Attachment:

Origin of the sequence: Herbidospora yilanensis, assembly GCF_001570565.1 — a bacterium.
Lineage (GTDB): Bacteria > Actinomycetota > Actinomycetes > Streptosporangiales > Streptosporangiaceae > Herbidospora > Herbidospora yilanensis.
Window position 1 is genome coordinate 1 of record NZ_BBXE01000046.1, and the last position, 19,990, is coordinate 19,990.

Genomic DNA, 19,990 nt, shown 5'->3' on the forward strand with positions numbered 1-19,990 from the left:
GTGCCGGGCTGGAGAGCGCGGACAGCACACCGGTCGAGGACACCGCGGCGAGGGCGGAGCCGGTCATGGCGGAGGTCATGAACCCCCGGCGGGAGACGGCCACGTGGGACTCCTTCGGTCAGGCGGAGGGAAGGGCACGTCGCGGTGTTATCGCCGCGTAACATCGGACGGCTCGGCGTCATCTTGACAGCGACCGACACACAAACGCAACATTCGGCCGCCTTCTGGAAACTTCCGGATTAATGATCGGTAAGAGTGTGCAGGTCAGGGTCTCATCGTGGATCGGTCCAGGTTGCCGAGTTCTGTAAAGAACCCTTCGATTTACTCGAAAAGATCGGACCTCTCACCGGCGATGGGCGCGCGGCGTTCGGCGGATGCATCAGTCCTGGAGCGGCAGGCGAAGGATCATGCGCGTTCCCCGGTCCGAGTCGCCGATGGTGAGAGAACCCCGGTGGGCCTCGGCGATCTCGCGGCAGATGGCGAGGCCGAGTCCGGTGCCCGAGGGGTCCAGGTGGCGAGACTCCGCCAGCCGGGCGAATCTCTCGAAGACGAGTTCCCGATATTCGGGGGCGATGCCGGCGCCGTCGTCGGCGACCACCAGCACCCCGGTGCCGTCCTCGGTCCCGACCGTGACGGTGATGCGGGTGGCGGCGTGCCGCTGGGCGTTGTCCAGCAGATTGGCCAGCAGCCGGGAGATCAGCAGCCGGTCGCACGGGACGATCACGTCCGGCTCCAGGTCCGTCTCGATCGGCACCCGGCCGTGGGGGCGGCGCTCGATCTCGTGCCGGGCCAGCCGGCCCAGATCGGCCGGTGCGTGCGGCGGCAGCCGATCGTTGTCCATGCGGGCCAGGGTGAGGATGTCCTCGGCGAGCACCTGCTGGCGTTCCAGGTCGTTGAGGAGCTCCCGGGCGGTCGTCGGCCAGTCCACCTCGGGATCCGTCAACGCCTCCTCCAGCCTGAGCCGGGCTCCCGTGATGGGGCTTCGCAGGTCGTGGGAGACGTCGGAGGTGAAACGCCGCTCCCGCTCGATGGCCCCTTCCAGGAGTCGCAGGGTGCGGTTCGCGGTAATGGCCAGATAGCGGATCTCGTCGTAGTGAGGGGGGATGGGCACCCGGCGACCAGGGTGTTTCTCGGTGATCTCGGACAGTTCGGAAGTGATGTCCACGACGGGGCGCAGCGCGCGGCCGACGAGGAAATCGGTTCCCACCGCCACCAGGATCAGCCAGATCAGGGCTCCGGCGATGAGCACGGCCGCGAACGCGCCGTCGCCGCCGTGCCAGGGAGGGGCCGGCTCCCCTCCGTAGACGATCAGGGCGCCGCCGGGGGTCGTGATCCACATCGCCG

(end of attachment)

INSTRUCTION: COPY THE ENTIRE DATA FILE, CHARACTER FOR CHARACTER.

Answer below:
Origin of the sequence: Herbidospora yilanensis, assembly GCF_001570565.1 — a bacterium.
Lineage (GTDB): Bacteria > Actinomycetota > Actinomycetes > Streptosporangiales > Streptosporangiaceae > Herbidospora > Herbidospora yilanensis.
Window position 1 is genome coordinate 1 of record NZ_BBXE01000046.1, and the last position, 19,990, is coordinate 19,990.

Genomic DNA, 19,990 nt, shown 5'->3' on the forward strand with positions numbered 1-19,990 from the left:
GTGCCGGGCTGGAGAGCGCGGACAGCACACCGGTCGAGGACACCGCGGCGAGGGCGGAGCCGGTCATGGCGGAGGTCATGAACCCCCGGCGGGAGACGGCCACGTGGGACTCCTTCGGTCAGGCGGAGGGAAGGGCACGTCGCGGTGTTATCGCCGCGTAACATCGGACGGCTCGGCGTCATCTTGACAGCGACCGACACACAAACGCAACATTCGGCCGCCTTCTGGAAACTTCCGGATTAATGATCGGTAAGAGTGTGCAGGTCAGGGTCTCATCGTGGATCGGTCCAGGTTGCCGAGTTCTGTAAAGAACCCTTCGATTTACTCGAAAAGATCGGACCTCTCACCGGCGATGGGCGCGCGGCGTTCGGCGGATGCATCAGTCCTGGAGCGGCAGGCGAAGGATCATGCGCGTTCCCCGGTCCGAGTCGCCGATGGTGAGAGAACCCCGGTGGGCCTCGGCGATCTCGCGGCAGATGGCGAGGCCGAGTCCGGTGCCCGAGGGGTCCAGGTGGCGAGACTCCGCCAGCCGGGCGAATCTCTCGAAGACGAGTTCCCGATATTCGGGGGCGATGCCGGCGCCGTCGTCGGCGACCACCAGCACCCCGGTGCCGTCCTCGGTCCCGACCGTGACGGTGATGCGGGTGGCGGCGTGCCGCTGGGCGTTGTCCAGCAGATTGGCCAGCAGCCGGGAGATCAGCAGCCGGTCGCACGGGACGATCACGTCCGGCTCCAGGTCCGTCTCGATCGGCACCCGGCCGTGGGGGCGGCGCTCGATCTCGTGCCGGGCCAGCCGGCCCAGATCGGCCGGTGCGTGCGGCGGCAGCCGATCGTTGTCCATGCGGGCCAGGGTGAGGATGTCCTCGGCGAGCACCTGCTGGCGTTCCAGGTCGTTGAGGAGCTCCCGGGCGGTCGTCGGCCAGTCCACCTCGGGATCCGTCAACGCCTCCTCCAGCCTGAGCCGGGCTCCCGTGATGGGGCTTCGCAGGTCGTGGGAGACGTCGGAGGTGAAACGCCGCTCCCGCTCGATGGCCCCTTCCAGGAGTCGCAGGGTGCGGTTCGCGGTAATGGCCAGATAGCGGATCTCGTCGTAGTGAGGGGGGATGGGCACCCGGCGACCAGGGTGTTTCTCGGTGATCTCGGACAGTTCGGAAGTGATGTCCACGACGGGGCGCAGCGCGCGGCCGACGAGGAAATCGGTTCCCACCGCCACCAGGATCAGCCAGATCAGGGCTCCGGCGATGAGCACGGCCGCGAACGCGCCGTCGCCGCCGTGCCAGGGAGGGGCCGGCTCCCCTCCGTAGACGATCAGGGCGCCGCCGGGGGTCGTGATCCACATCGCCG